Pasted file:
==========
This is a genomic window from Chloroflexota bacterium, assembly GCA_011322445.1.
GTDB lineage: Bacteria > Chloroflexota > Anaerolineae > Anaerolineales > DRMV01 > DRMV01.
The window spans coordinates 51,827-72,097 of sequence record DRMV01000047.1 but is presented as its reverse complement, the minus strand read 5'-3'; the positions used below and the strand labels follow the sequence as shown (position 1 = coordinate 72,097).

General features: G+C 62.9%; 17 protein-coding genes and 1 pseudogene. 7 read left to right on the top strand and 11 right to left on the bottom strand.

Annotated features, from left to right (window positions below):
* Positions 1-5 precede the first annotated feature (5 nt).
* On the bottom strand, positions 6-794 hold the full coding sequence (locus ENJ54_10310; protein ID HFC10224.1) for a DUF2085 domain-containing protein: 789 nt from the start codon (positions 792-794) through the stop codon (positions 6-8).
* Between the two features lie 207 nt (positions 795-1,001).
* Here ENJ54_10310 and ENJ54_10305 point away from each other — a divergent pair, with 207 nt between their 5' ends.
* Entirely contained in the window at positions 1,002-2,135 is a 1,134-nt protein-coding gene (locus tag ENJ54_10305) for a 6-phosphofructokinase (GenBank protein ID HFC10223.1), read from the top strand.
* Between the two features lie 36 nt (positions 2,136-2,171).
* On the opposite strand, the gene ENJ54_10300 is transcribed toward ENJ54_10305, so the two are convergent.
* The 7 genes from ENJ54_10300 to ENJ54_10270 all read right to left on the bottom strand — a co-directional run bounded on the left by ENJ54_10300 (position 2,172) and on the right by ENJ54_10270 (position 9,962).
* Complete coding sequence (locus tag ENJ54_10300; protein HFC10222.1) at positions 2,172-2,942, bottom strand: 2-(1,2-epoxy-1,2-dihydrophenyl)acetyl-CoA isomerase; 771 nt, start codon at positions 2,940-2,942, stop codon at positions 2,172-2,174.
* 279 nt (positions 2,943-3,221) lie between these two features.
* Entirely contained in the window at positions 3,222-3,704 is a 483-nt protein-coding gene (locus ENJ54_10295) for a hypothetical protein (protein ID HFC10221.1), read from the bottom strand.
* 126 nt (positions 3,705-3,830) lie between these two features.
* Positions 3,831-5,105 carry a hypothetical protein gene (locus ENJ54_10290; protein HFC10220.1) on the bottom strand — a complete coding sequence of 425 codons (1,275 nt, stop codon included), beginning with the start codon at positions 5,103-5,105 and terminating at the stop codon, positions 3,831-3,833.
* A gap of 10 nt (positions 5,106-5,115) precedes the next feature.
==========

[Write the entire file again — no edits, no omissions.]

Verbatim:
This is a genomic window from Chloroflexota bacterium, assembly GCA_011322445.1.
GTDB lineage: Bacteria > Chloroflexota > Anaerolineae > Anaerolineales > DRMV01 > DRMV01.
The window spans coordinates 51,827-72,097 of sequence record DRMV01000047.1 but is presented as its reverse complement, the minus strand read 5'-3'; the positions used below and the strand labels follow the sequence as shown (position 1 = coordinate 72,097).

General features: G+C 62.9%; 17 protein-coding genes and 1 pseudogene. 7 read left to right on the top strand and 11 right to left on the bottom strand.

Annotated features, from left to right (window positions below):
* Positions 1-5 precede the first annotated feature (5 nt).
* On the bottom strand, positions 6-794 hold the full coding sequence (locus ENJ54_10310; protein ID HFC10224.1) for a DUF2085 domain-containing protein: 789 nt from the start codon (positions 792-794) through the stop codon (positions 6-8).
* Between the two features lie 207 nt (positions 795-1,001).
* Here ENJ54_10310 and ENJ54_10305 point away from each other — a divergent pair, with 207 nt between their 5' ends.
* Entirely contained in the window at positions 1,002-2,135 is a 1,134-nt protein-coding gene (locus tag ENJ54_10305) for a 6-phosphofructokinase (GenBank protein ID HFC10223.1), read from the top strand.
* Between the two features lie 36 nt (positions 2,136-2,171).
* On the opposite strand, the gene ENJ54_10300 is transcribed toward ENJ54_10305, so the two are convergent.
* The 7 genes from ENJ54_10300 to ENJ54_10270 all read right to left on the bottom strand — a co-directional run bounded on the left by ENJ54_10300 (position 2,172) and on the right by ENJ54_10270 (position 9,962).
* Complete coding sequence (locus tag ENJ54_10300; protein HFC10222.1) at positions 2,172-2,942, bottom strand: 2-(1,2-epoxy-1,2-dihydrophenyl)acetyl-CoA isomerase; 771 nt, start codon at positions 2,940-2,942, stop codon at positions 2,172-2,174.
* 279 nt (positions 2,943-3,221) lie between these two features.
* Entirely contained in the window at positions 3,222-3,704 is a 483-nt protein-coding gene (locus ENJ54_10295) for a hypothetical protein (protein ID HFC10221.1), read from the bottom strand.
* 126 nt (positions 3,705-3,830) lie between these two features.
* Positions 3,831-5,105 carry a hypothetical protein gene (locus ENJ54_10290; protein HFC10220.1) on the bottom strand — a complete coding sequence of 425 codons (1,275 nt, stop codon included), beginning with the start codon at positions 5,103-5,105 and terminating at the stop codon, positions 3,831-3,833.
* A gap of 10 nt (positions 5,106-5,115) precedes the next feature.